• Academics, Journalists—Everyone Is Miserable! Hug!

    By Noah Berlatsky

    Writers are jealous critters. You don’t put your name out there unless you think your name deserves to be out there. Aren’t all my thoughts more insightful, more golden, and more worthwhile than all the other thoughts thunk by all those lesser thinkers?  (Support my Patreon! Buy my book!) Alas, some of those lesser thinkers are inevitably better known than I am (I’m looking at you, George Will) and the result is resentment, anguish, and the remorseless gnashing of egos.

    Thus it has ever been, thus it continues to be, as illustrated recently in the latest round of “Who’s better — elitist stuffed shirt academics or frivolous ignorant journalists?” I (somewhat inadvertently) kicked this discussion off in a piece at the Chronicle in which I argued that you don’t necessarily need to have a lot of background knowledge to write about pop culture. Thus, even though I am a Wonder Woman expert, I try not to get overly cranky when people with large pop culture platforms don’t know as much about Wonder Woman as I do.

    Pop culture academics Amanda Ann Klein and Kristen Warner responded, with a certain bitterness of spirit, that expertise is too important, and that watching people who don’t know anything about your subject spout nonsense over a prominent byline is depressing and insulting. This, in turn, drew a response from Maria Bustillos here at LARB. She averred, also with a certain bitterness, that academics suck anyway and the Internet has freed us from them, so go sulk behind the paywalls, you doctorate-touting losers.

    Again, this isn’t exactly a new contretemps. As Thomas Aquinas said, “Watching the town criers discuss the proof of God is like being beaten about the head with a large plague-ridden pig carcass.” To which Joseph Pulitzer responded, “Does Thomas Aquinas’s name sell papers? I didn’t fucking think so.”

    Or maybe they didn’t say those things; I’m too lazy to look it up.  In any case, the point is, the mutual enmity between academics and journalists isn’t of recent vintage. Journalists envy academics their relative stability and prestige, and so call them elitist and irrelevant. Academics envy journalists their audience and relative freedom from institutional hurdles, and so call them ignorant and irrelevant. The two warring sides are locked forever in a war of whirling words, which journalists duly scurry to monetize in the latest blog post and academics slog to analyze in dusty unread tomes for the pleasure of their tenure committees.

    I enjoy a good internet slugfest as much as the next clickbait surfer, so I don’t want to discourage anyone from airing their dyspepsia in the great tradition of Aquinas and Pulitzer. But it’s maybe worth remembering, as jealousy boils within you, that, whether you’re an academic or a journalist, the grass that looks greener over yonder is probably composed mostly of the same shit you’re standing in.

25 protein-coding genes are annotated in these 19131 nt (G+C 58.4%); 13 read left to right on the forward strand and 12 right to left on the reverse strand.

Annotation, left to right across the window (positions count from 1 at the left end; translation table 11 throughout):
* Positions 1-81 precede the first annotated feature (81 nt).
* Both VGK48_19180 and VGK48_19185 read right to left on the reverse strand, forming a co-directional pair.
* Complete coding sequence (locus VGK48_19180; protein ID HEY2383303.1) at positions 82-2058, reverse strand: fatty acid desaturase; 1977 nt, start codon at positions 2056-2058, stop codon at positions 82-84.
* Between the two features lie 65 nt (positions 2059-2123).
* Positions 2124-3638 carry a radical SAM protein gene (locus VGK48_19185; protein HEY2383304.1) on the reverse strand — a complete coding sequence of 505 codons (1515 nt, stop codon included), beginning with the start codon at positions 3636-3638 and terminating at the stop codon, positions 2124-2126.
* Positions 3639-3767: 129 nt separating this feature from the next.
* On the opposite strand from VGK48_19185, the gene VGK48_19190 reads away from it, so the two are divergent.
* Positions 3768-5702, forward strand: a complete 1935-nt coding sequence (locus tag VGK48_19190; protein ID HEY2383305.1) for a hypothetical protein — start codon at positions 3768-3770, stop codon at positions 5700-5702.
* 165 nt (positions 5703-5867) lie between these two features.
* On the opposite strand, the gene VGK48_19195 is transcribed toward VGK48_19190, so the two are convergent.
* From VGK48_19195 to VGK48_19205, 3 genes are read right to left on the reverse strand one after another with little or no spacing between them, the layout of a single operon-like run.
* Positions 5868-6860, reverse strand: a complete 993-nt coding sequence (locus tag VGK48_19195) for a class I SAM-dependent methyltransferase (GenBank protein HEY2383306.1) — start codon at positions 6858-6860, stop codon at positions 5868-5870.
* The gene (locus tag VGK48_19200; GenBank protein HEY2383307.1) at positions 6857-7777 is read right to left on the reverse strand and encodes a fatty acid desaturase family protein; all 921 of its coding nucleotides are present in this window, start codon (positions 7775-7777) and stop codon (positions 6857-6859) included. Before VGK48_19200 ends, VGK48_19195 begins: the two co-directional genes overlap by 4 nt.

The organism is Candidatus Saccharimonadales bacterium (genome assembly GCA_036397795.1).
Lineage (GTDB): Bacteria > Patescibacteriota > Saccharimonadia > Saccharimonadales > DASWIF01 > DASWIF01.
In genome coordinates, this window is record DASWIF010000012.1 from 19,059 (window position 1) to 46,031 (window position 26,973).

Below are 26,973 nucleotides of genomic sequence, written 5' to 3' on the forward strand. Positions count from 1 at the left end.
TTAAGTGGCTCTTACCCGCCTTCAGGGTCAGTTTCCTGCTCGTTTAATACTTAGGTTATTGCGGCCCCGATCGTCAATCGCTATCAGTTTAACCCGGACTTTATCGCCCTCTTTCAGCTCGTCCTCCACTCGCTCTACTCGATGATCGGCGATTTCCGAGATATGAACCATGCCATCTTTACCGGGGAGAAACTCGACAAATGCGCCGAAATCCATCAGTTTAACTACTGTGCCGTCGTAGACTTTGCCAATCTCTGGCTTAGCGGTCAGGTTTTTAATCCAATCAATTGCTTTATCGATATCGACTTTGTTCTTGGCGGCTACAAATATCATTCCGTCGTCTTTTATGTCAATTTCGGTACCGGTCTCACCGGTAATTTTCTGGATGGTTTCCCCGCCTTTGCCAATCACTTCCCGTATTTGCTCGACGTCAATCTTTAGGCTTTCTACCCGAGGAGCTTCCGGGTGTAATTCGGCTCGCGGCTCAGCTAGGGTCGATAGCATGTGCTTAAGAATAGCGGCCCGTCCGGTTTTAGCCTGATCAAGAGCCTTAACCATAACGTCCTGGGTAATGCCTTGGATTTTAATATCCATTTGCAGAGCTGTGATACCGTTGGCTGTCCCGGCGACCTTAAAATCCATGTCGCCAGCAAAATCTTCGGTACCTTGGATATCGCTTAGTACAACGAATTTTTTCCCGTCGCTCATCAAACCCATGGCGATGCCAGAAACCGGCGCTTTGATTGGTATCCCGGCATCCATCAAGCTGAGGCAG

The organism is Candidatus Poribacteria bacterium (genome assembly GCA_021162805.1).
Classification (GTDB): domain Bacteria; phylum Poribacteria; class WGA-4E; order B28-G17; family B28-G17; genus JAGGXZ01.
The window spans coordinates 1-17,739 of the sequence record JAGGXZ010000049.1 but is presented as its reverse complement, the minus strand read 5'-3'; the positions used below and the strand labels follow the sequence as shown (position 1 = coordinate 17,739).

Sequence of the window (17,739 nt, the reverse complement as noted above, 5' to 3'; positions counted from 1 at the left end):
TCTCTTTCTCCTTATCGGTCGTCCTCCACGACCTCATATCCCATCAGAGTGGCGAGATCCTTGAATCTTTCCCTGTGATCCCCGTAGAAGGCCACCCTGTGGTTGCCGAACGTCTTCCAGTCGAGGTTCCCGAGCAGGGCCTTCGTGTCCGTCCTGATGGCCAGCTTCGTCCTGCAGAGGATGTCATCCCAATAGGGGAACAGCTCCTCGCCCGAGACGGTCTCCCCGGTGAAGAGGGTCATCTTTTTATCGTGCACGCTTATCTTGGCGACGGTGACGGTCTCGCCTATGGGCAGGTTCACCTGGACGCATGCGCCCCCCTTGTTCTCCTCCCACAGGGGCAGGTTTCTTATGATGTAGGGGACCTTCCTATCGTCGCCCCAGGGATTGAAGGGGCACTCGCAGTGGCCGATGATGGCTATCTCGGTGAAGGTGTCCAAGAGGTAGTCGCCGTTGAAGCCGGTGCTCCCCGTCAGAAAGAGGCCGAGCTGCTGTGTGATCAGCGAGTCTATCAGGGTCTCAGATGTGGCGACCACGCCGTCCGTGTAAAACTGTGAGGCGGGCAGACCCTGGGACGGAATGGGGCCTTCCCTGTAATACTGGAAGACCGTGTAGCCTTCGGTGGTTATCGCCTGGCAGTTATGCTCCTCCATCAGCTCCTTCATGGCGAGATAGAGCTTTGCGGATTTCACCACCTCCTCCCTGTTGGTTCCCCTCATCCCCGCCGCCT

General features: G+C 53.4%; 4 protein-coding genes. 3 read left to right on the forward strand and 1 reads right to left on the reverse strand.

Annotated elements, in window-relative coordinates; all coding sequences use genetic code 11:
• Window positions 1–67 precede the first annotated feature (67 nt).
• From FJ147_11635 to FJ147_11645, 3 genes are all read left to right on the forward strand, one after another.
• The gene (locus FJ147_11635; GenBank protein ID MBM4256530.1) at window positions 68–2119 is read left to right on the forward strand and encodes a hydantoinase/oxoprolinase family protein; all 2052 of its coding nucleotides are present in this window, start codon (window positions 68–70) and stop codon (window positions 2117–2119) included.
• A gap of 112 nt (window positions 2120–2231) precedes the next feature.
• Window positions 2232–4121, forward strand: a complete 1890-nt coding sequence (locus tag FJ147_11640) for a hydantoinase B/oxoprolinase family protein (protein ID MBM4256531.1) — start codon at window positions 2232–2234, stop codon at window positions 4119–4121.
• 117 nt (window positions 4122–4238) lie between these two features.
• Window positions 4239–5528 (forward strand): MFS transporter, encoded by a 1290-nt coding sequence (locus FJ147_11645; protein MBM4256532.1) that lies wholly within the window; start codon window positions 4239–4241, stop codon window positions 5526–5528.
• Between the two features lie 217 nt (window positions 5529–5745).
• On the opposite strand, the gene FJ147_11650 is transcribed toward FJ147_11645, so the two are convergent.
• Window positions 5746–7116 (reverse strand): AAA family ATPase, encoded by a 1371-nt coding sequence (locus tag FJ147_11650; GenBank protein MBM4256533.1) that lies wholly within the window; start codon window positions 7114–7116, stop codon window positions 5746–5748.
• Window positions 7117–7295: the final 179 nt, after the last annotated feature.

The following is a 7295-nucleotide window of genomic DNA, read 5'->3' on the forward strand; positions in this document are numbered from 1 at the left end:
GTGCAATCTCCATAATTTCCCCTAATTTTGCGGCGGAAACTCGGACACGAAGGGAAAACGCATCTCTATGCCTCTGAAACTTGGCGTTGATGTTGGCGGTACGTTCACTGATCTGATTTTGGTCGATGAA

Aaron Bady, quoted in Bustillos’s essay, writes that, “Scholars who spend their lives writing for JSTOR and other pay-walled gardens get tenure as the reward for making their work inaccessible to everyone else.” But, as I’m sure Bady knows, the academics don’t get any of the revenue from those pay-walls. Moreover, many academics these days don’t get tenure at all, but are instead shuttled into badly paid adjuncting gigs. “Donate your work for free now in exchange for a lousy job later!” You can understand why academics don’t feel like they’re getting an especially great deal.

    And as for the utopia of free information exchange that Bustillos touts in the bulk of her essay — well. There’s certainly a lot of hype about what Bustillos calls the “rich, heady cross-cultural ferment” of the Internet, but I’m here to tell you that being fermented isn’t always quite as awesome as all that. As a professional information exchanger, I can tell you that I am writing this on Saturday evening, as a break from a work-for-hire gig, because, to make a living as a writer, you basically have to work all the time, including evenings and weekends.

    If you want to be a writer, Virginia Woolf said, you need a room of your own. Whether you’re an academic or a journalist, writing well demands time and security to think, to study, to reflect. The reason journalists don’t look at academic articles isn’t (just) because the journalists are lazy or careless; it’s because grinding out the fourth Beyoncé thinkpiece today for next to no pay doesn’t give you the time or resources to do a whole lot of research. The reason academics often don’t reach out to popular venues isn’t (just) because they’re snobs. It’s because they generally don’t have control over the product of their own labor, and can’t make their work accessible even if they want to.

    The internet, for all its virtues, has made it extremely difficult for writers to get a decent income. At the same time, the hollowing out of the middle class has turned a once relatively stable academic career path into a precarious and humiliating scramble. If turf wars between the academy and journalists are particularly fraught, it’s not because academics are getting snobbier, nor because pop culture writers are becoming more ignorant. It’s because everybody’s options are more and more limited, and everybody is desperate. That’s a topic both academics and journalists could write about, perhaps — if they could get someone to pay them for it.